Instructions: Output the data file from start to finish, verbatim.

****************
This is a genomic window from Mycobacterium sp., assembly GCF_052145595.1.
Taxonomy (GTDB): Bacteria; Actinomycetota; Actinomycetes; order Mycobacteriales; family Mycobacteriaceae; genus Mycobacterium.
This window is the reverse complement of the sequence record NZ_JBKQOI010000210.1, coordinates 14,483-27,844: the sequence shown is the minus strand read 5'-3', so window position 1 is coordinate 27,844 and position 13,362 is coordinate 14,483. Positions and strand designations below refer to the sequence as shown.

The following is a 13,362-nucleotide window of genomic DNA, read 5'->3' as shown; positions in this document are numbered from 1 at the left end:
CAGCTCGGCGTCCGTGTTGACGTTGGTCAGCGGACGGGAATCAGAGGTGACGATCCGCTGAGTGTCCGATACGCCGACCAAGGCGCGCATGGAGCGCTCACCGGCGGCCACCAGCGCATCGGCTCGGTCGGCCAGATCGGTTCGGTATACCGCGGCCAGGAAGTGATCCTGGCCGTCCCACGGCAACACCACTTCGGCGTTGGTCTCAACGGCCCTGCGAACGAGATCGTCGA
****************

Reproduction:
This is a genomic window from Mycobacterium sp., assembly GCF_052145595.1.
Taxonomy (GTDB): Bacteria; Actinomycetota; Actinomycetes; order Mycobacteriales; family Mycobacteriaceae; genus Mycobacterium.
This window is the reverse complement of the sequence record NZ_JBKQOI010000210.1, coordinates 14,483-27,844: the sequence shown is the minus strand read 5'-3', so window position 1 is coordinate 27,844 and position 13,362 is coordinate 14,483. Positions and strand designations below refer to the sequence as shown.

The following is a 13,362-nucleotide window of genomic DNA, read 5'->3' as shown; positions in this document are numbered from 1 at the left end:
CAGCTCGGCGTCCGTGTTGACGTTGGTCAGCGGACGGGAATCAGAGGTGACGATCCGCTGAGTGTCCGATACGCCGACCAAGGCGCGCATGGAGCGCTCACCGGCGGCCACCAGCGCATCGGCTCGGTCGGCCAGATCGGTTCGGTATACCGCGGCCAGGAAGTGATCCTGGCCGTCCCACGGCAACACCACTTCGGCGTTGGTCTCAACGGCCCTGCGAACGAGATCGTCGA